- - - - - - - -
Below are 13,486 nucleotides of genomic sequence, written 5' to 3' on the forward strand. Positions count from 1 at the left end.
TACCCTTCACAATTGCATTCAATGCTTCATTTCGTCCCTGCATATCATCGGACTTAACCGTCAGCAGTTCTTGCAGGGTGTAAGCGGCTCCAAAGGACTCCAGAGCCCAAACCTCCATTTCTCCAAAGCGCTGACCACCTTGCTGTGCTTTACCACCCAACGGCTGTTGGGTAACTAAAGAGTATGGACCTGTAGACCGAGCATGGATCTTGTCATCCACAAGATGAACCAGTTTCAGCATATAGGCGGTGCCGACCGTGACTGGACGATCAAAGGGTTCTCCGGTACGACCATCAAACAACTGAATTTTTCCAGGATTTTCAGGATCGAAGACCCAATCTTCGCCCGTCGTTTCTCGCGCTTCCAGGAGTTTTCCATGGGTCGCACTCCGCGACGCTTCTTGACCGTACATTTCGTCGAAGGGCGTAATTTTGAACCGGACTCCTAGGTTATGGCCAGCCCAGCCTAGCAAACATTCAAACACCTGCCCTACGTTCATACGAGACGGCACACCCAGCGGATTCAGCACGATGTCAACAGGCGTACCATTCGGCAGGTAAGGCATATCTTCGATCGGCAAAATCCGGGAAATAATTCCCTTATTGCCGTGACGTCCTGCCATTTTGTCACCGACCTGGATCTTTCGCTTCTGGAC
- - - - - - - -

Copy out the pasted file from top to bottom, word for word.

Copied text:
Below are 13,486 nucleotides of genomic sequence, written 5' to 3' on the forward strand. Positions count from 1 at the left end.
TACCCTTCACAATTGCATTCAATGCTTCATTTCGTCCCTGCATATCATCGGACTTAACCGTCAGCAGTTCTTGCAGGGTGTAAGCGGCTCCAAAGGACTCCAGAGCCCAAACCTCCATTTCTCCAAAGCGCTGACCACCTTGCTGTGCTTTACCACCCAACGGCTGTTGGGTAACTAAAGAGTATGGACCTGTAGACCGAGCATGGATCTTGTCATCCACAAGATGAACCAGTTTCAGCATATAGGCGGTGCCGACCGTGACTGGACGATCAAAGGGTTCTCCGGTACGACCATCAAACAACTGAATTTTTCCAGGATTTTCAGGATCGAAGACCCAATCTTCGCCCGTCGTTTCTCGCGCTTCCAGGAGTTTTCCATGGGTCGCACTCCGCGACGCTTCTTGACCGTACATTTCGTCGAAGGGCGTAATTTTGAACCGGACTCCTAGGTTATGGCCAGCCCAGCCTAGCAAACATTCAAACACCTGCCCTACGTTCATACGAGACGGCACACCCAGCGGATTCAGCACGATGTCAACAGGCGTACCATTCGGCAGGTAAGGCATATCTTCGATCGGCAAAATCCGGGAAATAATTCCCTTATTGCCGTGACGTCCTGCCATTTTGTCACCGACCTGGATCTTTCGCTTCTGGAC